Tips for Dealing with Anxiety After an Emergency
An emergency may trigger anxiety for days, weeks or months following the incident itself. And if post-emergency anxiety goes unaddressed, it may be tough for a person to work, play and perform everyday activities.
If you are dealing with anxiety after an emergency, it is important to remember that you are not alone. Anxiety disorders impact approximately 40 million U.S. adults – or roughly 18% of the U.S. population – and are among the most common mental illnesses, according to the Anxiety and Depression Association of America (ADAA). Additionally, anxiety disorders are treatable, and some of the best ways to deal with anxiety after an emergency include:
Take a Break
Sometimes, people need a break after an emergency to process what happened during the incident. A break may help an individual take a step back from an emergency, clear his or her head and move forward.
If you feel like you need a break after an emergency, take one – you’ll be glad you did. Even spending a few minutes practicing yoga or listening to music may help you take your mind off of your anxiety. Or, you can always plan a weekend getaway or a week-long vacation to help you clear your mind.
Maintain a Well-Balanced Diet
Anxiety may lead a person to overeat or stop eating altogether. If you fill your diet with energy-boosting foods, however, you can avoid a potential drop in blood sugar that otherwise may make you feel jittery.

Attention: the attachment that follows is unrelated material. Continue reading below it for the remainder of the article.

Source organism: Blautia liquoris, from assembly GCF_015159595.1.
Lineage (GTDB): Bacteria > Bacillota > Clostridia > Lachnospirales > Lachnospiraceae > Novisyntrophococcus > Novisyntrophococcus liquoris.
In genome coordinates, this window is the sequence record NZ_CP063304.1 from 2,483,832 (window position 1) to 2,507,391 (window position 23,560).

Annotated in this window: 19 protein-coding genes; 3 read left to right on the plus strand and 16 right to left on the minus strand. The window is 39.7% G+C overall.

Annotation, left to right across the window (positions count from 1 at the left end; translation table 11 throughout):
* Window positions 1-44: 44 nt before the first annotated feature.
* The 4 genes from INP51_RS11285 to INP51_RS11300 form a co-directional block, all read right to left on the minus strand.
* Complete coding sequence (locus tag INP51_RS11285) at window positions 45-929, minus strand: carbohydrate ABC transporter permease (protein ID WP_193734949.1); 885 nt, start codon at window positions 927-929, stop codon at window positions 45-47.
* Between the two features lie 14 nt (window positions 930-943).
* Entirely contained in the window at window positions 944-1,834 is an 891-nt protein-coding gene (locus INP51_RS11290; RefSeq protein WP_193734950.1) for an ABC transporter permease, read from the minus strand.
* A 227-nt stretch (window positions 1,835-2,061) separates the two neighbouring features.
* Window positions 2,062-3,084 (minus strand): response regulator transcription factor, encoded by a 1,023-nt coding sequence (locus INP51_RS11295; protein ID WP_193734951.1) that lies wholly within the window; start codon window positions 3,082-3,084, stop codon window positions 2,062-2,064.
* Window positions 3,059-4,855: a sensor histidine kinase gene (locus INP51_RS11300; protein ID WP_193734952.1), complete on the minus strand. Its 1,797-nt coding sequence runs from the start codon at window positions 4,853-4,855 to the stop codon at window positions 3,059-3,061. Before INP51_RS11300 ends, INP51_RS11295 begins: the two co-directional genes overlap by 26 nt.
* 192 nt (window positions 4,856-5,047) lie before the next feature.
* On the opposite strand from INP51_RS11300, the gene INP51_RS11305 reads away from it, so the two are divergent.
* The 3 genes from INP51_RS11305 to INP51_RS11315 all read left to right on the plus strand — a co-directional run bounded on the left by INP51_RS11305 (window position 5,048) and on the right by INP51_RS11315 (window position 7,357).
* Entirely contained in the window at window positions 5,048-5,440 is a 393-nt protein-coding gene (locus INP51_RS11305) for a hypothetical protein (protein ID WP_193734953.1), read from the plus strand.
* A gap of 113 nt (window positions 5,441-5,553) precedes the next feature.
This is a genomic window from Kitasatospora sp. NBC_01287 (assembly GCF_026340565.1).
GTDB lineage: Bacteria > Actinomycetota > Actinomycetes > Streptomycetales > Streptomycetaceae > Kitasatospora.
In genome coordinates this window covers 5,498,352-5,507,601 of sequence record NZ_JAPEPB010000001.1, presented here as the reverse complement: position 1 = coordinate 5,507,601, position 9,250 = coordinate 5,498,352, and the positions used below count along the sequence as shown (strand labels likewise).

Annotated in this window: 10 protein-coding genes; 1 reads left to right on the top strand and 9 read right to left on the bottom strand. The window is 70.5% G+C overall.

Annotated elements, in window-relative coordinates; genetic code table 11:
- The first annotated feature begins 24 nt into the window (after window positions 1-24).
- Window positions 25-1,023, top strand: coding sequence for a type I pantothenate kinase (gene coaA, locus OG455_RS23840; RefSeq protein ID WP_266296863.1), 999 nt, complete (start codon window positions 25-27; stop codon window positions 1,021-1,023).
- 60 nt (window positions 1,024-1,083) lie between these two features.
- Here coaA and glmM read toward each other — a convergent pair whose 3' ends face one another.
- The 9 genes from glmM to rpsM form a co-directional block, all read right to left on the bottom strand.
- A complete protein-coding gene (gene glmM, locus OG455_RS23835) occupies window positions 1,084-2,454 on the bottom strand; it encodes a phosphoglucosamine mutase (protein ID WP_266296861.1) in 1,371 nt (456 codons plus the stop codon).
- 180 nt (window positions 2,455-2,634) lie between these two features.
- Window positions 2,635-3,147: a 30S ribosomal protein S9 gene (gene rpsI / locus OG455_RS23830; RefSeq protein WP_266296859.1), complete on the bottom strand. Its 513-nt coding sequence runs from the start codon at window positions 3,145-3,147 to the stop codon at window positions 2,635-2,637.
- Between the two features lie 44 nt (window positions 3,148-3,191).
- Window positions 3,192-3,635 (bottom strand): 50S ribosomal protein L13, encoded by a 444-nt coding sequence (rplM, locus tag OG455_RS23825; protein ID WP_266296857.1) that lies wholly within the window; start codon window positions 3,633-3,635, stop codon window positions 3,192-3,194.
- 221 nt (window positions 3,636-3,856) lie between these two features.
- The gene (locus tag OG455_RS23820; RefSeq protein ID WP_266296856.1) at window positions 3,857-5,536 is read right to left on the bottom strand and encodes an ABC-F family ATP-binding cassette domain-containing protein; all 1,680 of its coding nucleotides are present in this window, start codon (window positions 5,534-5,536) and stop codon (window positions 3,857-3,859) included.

A diet rich in whole grains, vegetables and fruits are ideal. Meanwhile, you should try to avoid simple carbohydrates, limit caffeine and alcohol consumption and stay hydrated. Don’t forget to eat regular meals, too; that way, you can maintain a consistent blood sugar level throughout the day.
In addition to helping you build strength, stamina and muscle, exercise enables you to fight off anxiety. If you stay physically active, you’ll be able to reduce fatigue, improve your alertness and concentration and boost your overall cognitive function at the same time.
Studies have shown regular aerobic exercise reduces tension, improves sleep and boosts self-esteem. In fact, some research indicates even five minutes of aerobic exercise per day can deliver anti-anxiety benefits.
Get Enough Sleep
The National Sleep Foundation (NSF) recommends adults get at least seven hours of sleep per day. If you give yourself plenty of time to get sufficient Zzz’s, you may be able to put your post-emergency anxiety to rest.
Practicing a relaxing bedtime ritual like reading a book or listening to relaxing music before bed may help you fall asleep. Also, if you exercise daily and avoid naps during the day, you may be able to develop a consistent sleep schedule.
Talk to Someone About Your Anxiety
Family members and friends are there for you in good times and bad. If anxiety is making it tough to function after an emergency, don’t hesitate to talk to a loved one. This will allow you to share your thoughts and feelings with someone you know and trust and get the help you need to feel better.